Categories: Schenectady County
Students in Schoharie have already gotten a lesson on the damage flooding can do.
Now, with the help of grant funding announced last week, they’ll be learning how to undo that damage.
The Lowe’s Charitable and Educational Foundation awarded a $24,000 grant to the Schoharie campus of the Capital Region BOCES Career and Technical School.
“By supporting schools like Capital Region BOCES, we believe we are contributing to a cause that’s important to our customers and employees by helping provide improved learning environments and building stronger communities,” Lowe’s Charitable and Educational Foundation chairman Marshall Croom said in a news release.
The money will pay for supplies students will need to put two recreational parks back together and add some storage to a local cemetery.
The bulk of the work will focus on Lasell Park in the village of Schoharie and work will also target the Fox Creek Park and the Sloansville Valley Cemetery in the town of Esperance.
The students wrote the grant application and chose the projects they wanted to pursue, Schoharie CTE Principal Denise M. Capece said Friday. “Many of the students were affected by the storms, so it came from very personal stories,” she said.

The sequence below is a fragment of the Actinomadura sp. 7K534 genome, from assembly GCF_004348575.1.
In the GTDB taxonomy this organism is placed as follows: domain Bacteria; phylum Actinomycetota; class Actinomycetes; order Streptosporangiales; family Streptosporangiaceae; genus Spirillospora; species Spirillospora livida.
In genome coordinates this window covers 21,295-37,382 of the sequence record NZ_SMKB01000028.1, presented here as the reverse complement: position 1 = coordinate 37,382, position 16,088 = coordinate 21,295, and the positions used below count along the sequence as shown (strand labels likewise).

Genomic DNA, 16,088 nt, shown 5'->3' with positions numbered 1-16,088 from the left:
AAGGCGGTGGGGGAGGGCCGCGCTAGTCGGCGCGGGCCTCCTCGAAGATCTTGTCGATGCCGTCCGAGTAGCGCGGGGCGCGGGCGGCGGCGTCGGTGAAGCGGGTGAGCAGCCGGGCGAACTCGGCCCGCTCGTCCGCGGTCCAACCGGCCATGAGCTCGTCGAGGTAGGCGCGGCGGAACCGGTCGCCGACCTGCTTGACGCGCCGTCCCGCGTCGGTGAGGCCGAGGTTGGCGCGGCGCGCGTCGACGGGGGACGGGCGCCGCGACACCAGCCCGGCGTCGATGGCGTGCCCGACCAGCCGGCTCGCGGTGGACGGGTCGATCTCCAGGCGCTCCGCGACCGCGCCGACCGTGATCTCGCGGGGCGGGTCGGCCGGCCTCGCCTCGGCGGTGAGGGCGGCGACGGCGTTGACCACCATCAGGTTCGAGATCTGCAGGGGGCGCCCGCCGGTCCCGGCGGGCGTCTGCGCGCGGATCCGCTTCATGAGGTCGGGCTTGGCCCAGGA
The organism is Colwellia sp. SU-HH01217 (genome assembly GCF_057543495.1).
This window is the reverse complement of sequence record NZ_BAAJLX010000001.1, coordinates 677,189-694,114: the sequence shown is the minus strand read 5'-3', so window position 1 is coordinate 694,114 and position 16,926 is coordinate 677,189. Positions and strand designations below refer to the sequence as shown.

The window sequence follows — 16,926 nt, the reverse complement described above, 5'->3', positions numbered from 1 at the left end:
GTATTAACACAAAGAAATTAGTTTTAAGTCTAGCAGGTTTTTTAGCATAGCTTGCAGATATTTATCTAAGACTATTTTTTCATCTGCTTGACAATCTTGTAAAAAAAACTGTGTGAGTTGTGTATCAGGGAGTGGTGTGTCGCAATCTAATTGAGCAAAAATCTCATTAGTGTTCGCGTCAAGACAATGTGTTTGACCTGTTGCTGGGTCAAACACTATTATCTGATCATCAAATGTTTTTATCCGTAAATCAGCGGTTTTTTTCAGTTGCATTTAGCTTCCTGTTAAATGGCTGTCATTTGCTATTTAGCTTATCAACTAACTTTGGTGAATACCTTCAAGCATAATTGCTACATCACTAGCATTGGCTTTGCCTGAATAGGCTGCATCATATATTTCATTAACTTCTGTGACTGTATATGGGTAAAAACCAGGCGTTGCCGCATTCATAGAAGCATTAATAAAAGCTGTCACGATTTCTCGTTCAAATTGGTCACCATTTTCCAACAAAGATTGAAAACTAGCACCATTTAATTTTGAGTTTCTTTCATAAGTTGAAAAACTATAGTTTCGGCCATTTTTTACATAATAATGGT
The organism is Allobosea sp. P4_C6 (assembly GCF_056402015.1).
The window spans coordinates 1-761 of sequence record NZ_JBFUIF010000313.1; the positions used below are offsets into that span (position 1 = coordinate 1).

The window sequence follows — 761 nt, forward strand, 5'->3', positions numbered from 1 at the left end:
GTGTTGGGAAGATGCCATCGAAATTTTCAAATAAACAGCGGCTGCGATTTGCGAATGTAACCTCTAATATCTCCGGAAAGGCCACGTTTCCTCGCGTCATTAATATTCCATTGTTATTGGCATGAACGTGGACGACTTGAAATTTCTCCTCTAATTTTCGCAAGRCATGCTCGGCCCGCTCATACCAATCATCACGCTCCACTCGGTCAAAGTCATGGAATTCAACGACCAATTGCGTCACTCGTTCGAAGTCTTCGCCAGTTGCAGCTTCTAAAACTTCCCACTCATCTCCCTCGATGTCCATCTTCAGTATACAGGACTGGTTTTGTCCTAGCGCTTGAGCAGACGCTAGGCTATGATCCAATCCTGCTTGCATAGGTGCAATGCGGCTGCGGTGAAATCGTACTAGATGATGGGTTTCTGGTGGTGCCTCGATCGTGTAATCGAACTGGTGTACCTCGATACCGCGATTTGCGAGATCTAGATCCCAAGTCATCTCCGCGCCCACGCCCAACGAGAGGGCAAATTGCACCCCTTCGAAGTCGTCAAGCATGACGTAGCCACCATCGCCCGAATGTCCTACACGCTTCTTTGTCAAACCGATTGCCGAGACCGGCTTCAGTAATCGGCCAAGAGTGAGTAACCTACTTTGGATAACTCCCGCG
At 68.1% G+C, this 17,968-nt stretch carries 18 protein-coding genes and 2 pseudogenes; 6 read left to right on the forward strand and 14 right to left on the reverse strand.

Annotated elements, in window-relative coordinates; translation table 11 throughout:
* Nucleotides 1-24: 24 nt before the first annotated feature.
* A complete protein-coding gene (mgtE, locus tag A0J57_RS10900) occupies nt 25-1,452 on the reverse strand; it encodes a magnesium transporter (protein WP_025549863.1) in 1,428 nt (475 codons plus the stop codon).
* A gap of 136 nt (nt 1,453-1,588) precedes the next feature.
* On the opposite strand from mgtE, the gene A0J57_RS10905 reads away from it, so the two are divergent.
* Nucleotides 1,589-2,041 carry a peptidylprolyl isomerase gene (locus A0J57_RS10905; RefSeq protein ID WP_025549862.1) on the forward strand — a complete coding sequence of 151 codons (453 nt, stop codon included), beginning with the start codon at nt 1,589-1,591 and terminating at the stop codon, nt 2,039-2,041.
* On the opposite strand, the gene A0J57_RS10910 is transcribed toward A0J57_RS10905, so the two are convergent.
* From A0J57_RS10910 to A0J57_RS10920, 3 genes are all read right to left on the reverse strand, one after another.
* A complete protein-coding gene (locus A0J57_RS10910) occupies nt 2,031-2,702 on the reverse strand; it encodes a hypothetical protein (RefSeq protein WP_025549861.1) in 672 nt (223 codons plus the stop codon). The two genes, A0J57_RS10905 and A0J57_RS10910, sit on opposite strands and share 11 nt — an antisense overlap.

Construction, welding and heavy machinery will be among topics of the springtime learning experience for students studying a variety of courses including culinary, welding, construction, heavy equipment and criminal justice, Capece said.
All three sites were severely impacted by Tropical Storm Irene.
Lasell Park, located off of Warner Hill Road, was impacted by massive runoff from heavy rains in the late-August storm.
The pavilion has to be demolished and after that, students will be building a new, 20-by-60-foot pavilion. They will also help repair roads leading to the park and build picnic tables, benches and grills.
Fox Creek overwhelmed the park named after it on Route 30 during the storms, as well as damaging the ball field and concession stand next to it.
Students from the Career and Technical School will be adding a sign, picnic tables and benches to replace what the creek took.
At the cemetery, hit hard by the Schoharie Creek, the students will put together a new 8-by-12-foot storage shed so the cemetery staff have a place to store supplies.